Chef Laura: Going to The Source
Philadelphia has Reading Terminal Market, San Francisco’s got the Ferry Building, and who could visit Seattle without a mandatory trip to Pike Place Market? Now it’s Denver’s turn to jump aboard the long-standing yet super-trendy culinary-mecca bandwagon.
The Source, located in the RiNo district, is Denver’s first marketplace concept. Our cow town, once known for such culinary delights as buffalo burgers, magic brownies and Rocky Mountain oysters, is flexing its gastronomic muscle with this latest foodie venture.
Housed in an historic foundry building circa 1880, The Source opened a few weeks ago. The minimal design mixes shiny aluminum studs with the original brick bones. It almost comes across too sterile, but the modern fonts, pops of color and feeling of hope livens up the joint. Think Sesame Street, not Shawshank.
The business model is as solid as the building – as if the designers were creating their own utopian neighborhood under one roof. But unlike the rebuilt Death Star in Return of the Jedi, The Source is not yet “fully operational”. During my visit for lunch last week only the restaurants and two vendors were open.
Inside you’ll (eventually) find everything a hipster could ask for: two restaurants, a brewery, coffee shop, bar, cheese monger, a florist, a butcher, a baker and a candlestick maker. Wait – scratch that last one. I meant to say bank. The planners were smart enough to include a place to withdrawal money – and you’re gonna need it if you plan to buy a $7 baguette.
Sitting near the patio, my friend and I enjoyed a tasty meal at Comida Tacqueri, sampling small plates of nouveau Mexican street food. The unique carrot habanera salsa was our favorite – if you can tolerate that heat on the scoville scale. We agreed it was the perfect spot for lunch, followed by a little shopping.
A few steps away is the chip off Boulder's Oak restaurant appropriately named Acorn. This lil’ baby is currently open for dinner. Once the staffers get their feet wet (you think that would’ve happened given last week’s weather), they will also serve lunch.
I pulled Executive Chef Steve Redzikowski away from an in-depth conversation with his octopus vendor by flashing the secret chef gang sign. Chef Steve earned his chops at Boulder’s Oak on Fourteenth and is now raising Acorn. Despite the fact that he’s a Yankees fan, I enjoyed chatting with this young chef about his restaurant and the outlook for The Source.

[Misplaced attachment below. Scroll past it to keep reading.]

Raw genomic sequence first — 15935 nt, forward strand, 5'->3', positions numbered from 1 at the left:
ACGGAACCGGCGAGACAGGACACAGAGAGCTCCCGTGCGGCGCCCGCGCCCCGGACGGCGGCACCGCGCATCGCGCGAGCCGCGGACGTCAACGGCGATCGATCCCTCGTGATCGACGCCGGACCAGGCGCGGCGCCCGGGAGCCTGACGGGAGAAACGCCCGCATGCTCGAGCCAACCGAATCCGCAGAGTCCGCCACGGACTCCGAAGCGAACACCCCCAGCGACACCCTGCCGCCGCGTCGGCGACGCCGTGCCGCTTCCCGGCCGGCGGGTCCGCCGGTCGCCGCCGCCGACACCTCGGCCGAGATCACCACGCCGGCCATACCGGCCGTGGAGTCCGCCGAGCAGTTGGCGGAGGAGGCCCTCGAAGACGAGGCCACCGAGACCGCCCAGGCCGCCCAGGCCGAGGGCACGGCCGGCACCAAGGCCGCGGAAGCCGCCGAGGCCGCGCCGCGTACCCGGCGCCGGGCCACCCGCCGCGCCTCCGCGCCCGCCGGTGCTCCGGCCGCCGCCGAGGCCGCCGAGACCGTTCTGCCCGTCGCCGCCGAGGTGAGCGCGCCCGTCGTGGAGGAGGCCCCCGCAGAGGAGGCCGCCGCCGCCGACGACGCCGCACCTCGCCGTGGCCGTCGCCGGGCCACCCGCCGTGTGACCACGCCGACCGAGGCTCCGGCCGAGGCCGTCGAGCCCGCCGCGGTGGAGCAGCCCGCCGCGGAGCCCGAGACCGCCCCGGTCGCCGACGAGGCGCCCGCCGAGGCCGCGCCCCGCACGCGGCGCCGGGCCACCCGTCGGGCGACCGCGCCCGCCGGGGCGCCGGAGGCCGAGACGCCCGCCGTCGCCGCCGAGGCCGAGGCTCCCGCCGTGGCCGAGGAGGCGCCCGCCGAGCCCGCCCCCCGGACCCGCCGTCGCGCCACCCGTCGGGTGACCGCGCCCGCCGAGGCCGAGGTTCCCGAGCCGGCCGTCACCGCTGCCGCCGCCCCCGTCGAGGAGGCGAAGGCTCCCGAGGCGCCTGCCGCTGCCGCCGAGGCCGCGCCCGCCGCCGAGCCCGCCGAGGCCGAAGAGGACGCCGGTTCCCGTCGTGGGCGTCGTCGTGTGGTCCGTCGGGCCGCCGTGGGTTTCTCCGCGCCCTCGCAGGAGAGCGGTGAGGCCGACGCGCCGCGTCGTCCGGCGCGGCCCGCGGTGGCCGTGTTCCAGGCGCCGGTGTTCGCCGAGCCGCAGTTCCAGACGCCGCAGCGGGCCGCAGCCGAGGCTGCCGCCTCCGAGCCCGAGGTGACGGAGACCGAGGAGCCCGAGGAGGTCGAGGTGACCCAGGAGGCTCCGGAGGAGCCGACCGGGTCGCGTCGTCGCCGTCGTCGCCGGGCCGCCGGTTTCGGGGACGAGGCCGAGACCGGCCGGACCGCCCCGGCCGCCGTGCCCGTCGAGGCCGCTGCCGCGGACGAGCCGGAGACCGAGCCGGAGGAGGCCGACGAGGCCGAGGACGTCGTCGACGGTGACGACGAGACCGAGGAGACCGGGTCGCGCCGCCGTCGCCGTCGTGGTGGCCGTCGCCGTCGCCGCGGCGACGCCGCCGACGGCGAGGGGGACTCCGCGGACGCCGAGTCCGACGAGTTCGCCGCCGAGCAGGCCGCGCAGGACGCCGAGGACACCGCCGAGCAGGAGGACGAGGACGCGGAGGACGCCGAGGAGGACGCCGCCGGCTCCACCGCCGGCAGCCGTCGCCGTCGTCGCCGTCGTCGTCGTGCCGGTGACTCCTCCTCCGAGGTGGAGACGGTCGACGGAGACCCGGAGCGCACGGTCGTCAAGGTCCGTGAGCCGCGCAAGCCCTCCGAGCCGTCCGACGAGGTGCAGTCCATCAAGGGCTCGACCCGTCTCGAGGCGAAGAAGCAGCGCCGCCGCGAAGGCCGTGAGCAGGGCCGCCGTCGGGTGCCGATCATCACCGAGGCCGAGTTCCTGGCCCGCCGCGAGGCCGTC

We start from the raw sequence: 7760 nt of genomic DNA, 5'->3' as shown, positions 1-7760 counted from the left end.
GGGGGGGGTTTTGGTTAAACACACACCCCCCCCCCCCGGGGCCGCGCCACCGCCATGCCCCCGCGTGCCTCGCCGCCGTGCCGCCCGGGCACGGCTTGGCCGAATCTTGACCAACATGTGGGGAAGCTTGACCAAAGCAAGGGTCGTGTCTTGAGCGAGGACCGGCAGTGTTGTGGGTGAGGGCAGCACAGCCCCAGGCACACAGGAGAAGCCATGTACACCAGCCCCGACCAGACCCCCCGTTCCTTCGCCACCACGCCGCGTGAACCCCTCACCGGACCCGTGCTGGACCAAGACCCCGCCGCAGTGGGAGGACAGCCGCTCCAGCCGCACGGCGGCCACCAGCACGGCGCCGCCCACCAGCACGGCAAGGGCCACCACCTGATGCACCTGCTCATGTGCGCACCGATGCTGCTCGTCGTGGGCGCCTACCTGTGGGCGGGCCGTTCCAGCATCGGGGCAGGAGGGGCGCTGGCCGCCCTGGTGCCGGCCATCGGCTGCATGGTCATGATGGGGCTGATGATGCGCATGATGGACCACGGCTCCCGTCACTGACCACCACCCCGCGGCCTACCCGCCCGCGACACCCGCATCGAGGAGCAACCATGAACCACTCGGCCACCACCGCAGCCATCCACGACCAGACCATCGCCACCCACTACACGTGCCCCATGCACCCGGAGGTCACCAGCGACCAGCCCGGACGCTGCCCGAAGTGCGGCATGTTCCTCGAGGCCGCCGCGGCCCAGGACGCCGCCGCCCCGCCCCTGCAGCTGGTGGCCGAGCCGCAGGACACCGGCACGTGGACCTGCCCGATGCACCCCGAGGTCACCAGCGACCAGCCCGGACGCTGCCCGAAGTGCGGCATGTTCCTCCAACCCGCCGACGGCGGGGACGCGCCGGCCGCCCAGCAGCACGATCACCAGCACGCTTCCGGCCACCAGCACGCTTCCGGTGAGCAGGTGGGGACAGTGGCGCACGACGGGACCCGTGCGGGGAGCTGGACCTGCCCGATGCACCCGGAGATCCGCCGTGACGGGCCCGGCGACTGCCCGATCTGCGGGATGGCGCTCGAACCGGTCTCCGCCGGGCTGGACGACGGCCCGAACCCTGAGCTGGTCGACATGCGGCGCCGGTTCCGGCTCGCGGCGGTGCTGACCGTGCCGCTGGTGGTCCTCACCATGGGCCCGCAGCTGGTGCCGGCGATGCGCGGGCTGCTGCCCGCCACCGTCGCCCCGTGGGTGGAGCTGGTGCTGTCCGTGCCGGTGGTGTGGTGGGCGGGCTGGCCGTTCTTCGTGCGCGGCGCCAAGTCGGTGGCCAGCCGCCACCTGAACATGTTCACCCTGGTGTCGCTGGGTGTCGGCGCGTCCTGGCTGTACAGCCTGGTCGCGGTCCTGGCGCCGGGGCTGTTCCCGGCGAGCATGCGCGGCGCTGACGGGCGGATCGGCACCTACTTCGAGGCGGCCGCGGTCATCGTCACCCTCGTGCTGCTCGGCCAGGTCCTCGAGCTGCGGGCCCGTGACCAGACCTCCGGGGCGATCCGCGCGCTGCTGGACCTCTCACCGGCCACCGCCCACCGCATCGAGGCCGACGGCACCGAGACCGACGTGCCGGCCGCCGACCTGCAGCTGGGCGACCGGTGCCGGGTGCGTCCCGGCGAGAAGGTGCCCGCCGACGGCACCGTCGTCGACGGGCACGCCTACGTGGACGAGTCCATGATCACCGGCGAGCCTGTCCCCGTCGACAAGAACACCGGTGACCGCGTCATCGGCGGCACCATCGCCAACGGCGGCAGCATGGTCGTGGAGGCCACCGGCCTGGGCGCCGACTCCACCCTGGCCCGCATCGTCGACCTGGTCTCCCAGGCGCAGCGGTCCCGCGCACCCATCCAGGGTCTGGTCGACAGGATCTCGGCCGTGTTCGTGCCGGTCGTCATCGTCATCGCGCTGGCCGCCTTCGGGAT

Steve’s optimistic that once the remaining shops open, with vendors already earmarked, business will be like the Red Sox in post-season…booming! Perhaps I’m putting words into this New Yorker’s mouth?
“Everything else I'm told is about two to three weeks out,” Steve said. After describing his bartender as a genius, he showed us the authentic graffiti from the building’s darker days. Acorn’s embraced the neighborhood’s sketchy past and displays the colorful spray-paint as proudly as if it were a Monet.
The Source is off the grid, which could work for or against them. Unless you enjoy getting mugged, it’s not walking distance from much; you must drive. They could leverage the “bad boy” charm of being hard to find and slightly dangerous. But since it’s not as massive as its counterparts in other cities, (they have tour guides at Pike Place Market) The Source isn’t quite a destination place, either.
Pros - Plenty of parking, good vibe, diverse selection of shops, loft-like office space on the second floor creates captive audience
Cons – Parking lot is easy to miss, pricier than Whole Foods, too small to be a game-changer
Hmmm? – Is Denver ready? Is RiNo the right neighborhood? Does anybody care?
This chef thinks The Source has great potential and will help the Mile High carve its spot on the “map de cuisine”. But I couldn’t shake the feeling I was the early bird at a party, and everyone else agreed to be fashionably late. I’ll go back next month to see if all the cool kids got the Punchbowl invite. Hopefully by then, the festivities will be in full swing!